Transcendence and Mediation
: From Tartaglia to the Free-Will Debate
Journal of Philosophy of Life Vol.7, No.1 (July 2017):279-304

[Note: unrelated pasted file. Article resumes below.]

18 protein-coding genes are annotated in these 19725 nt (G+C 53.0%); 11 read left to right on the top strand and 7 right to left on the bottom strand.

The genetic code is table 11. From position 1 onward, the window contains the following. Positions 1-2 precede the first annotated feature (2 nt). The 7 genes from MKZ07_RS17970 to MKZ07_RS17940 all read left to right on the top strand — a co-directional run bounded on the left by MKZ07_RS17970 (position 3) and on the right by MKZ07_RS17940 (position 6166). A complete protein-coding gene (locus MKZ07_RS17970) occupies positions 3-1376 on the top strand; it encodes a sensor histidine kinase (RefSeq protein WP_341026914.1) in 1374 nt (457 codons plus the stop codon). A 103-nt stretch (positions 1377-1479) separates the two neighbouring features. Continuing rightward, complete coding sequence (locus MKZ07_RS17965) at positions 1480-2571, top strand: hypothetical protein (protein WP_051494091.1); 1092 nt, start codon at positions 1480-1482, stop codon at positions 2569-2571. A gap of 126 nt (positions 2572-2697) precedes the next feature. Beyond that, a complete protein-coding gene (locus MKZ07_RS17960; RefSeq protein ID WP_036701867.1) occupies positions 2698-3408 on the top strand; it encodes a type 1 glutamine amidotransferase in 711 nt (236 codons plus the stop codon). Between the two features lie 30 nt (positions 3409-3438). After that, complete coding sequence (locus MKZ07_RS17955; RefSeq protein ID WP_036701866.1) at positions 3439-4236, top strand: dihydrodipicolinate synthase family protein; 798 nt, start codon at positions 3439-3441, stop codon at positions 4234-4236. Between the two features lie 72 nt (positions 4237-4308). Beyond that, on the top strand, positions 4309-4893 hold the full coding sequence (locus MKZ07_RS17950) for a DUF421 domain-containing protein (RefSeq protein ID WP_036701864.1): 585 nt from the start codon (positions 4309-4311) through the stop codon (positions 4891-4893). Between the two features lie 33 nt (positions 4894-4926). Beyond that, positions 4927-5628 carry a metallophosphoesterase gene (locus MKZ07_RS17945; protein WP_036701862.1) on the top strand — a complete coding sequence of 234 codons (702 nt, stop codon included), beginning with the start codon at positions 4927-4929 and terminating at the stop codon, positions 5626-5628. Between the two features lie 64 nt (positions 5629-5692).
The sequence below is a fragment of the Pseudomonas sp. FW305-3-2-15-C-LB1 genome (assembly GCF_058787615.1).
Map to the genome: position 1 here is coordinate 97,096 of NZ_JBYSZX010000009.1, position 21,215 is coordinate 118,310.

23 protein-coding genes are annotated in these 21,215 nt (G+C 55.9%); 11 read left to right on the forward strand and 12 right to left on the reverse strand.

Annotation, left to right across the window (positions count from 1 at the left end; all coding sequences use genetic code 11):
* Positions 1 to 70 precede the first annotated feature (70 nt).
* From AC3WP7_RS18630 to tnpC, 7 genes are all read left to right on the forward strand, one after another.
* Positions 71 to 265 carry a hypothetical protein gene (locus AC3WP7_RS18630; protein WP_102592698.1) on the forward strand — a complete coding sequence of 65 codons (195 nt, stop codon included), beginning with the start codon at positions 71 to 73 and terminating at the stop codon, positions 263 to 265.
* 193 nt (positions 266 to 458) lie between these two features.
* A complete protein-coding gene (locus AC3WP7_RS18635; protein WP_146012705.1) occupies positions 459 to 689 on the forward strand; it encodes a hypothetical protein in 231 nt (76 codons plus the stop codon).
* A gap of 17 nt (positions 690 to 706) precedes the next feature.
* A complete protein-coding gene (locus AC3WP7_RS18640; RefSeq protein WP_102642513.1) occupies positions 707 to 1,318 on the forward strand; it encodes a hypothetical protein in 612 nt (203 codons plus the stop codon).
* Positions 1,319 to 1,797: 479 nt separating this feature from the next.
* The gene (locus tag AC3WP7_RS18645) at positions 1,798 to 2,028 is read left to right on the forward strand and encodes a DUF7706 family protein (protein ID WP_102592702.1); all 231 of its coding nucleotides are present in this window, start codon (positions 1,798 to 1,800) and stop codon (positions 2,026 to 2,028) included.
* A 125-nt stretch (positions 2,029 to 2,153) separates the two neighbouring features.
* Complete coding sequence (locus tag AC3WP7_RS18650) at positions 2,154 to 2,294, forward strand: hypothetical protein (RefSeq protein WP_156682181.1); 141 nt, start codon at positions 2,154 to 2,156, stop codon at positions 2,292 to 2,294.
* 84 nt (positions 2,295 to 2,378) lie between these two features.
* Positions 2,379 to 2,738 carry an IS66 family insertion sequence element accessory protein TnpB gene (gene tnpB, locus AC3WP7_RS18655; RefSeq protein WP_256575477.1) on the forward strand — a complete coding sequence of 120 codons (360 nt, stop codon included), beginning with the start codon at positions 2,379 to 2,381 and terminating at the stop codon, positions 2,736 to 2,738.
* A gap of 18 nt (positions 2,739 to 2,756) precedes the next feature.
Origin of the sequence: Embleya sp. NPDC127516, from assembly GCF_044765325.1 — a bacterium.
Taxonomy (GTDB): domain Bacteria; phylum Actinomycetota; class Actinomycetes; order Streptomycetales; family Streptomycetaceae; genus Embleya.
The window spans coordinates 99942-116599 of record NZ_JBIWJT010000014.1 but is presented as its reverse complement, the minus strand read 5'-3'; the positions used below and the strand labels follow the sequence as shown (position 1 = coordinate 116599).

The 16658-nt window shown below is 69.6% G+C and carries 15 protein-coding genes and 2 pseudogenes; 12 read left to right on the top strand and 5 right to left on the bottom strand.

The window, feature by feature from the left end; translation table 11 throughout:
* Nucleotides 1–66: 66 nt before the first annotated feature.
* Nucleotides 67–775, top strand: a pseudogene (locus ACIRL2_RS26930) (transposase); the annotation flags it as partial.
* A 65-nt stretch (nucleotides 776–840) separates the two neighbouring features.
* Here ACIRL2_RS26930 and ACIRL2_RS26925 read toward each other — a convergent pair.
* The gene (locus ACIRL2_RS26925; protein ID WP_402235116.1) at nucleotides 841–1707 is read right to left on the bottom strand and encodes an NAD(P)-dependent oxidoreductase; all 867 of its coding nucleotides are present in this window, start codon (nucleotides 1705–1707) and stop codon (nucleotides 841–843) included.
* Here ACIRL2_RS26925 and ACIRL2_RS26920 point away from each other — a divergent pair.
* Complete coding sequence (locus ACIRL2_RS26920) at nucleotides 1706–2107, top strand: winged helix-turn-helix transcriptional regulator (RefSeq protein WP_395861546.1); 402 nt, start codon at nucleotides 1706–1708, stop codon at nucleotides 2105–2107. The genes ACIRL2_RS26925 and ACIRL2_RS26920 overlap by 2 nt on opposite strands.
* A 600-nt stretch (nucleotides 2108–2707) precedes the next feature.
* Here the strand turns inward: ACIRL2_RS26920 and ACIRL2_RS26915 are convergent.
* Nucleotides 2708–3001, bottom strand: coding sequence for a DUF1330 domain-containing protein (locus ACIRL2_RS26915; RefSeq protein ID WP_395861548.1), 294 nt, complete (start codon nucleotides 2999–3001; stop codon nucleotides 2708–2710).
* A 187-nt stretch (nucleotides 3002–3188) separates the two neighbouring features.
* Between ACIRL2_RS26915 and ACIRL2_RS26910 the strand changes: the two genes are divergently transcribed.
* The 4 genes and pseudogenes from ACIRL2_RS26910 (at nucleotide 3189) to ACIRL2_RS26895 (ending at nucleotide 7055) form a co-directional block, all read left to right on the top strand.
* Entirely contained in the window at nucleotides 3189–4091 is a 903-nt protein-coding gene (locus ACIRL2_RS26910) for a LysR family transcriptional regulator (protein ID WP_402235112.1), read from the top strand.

Taking inspiration from James Tartaglia’s Philosophy in a Meaningless Life, I suggest a way out of the present dialectical stalemate in analytic philosophy of free will and moral responsibility. The key concept employed in my proposal is transcendence, i.e., our remarkable ability to self-relativize by stepping back from the social framework understanding which determines our systems of value. Analytic philosophers who favor one of the standard, determinate and mutually exclusive positions in the free-will debate have marginalized this aspect of transcendence in human life. For if one conceives human life as essentially involving the movement of transcendence, then one can discern an element of self-deception in the analytic philosophers’ self-images of themselves as defenders of the one true theory, as cast within a fixed framework of language and thought. One of the central suggestions of this essay is that analytic philosophers – including myself – should abandon such a self-image, because when we philosophize, we are always already engaged in an endless effort of self-reflection, self-criticism and self-revision. I argue, in addition, that it is loyalty to the untenable self-image which forces the philosophical debate on free will and moral responsibility into a vicious deadlock. As such, my essay is an attempt to philosophically investigate the topic of free will without succumbing to the self-image of ‘Seeker of The Unique and Definitive Truth’.
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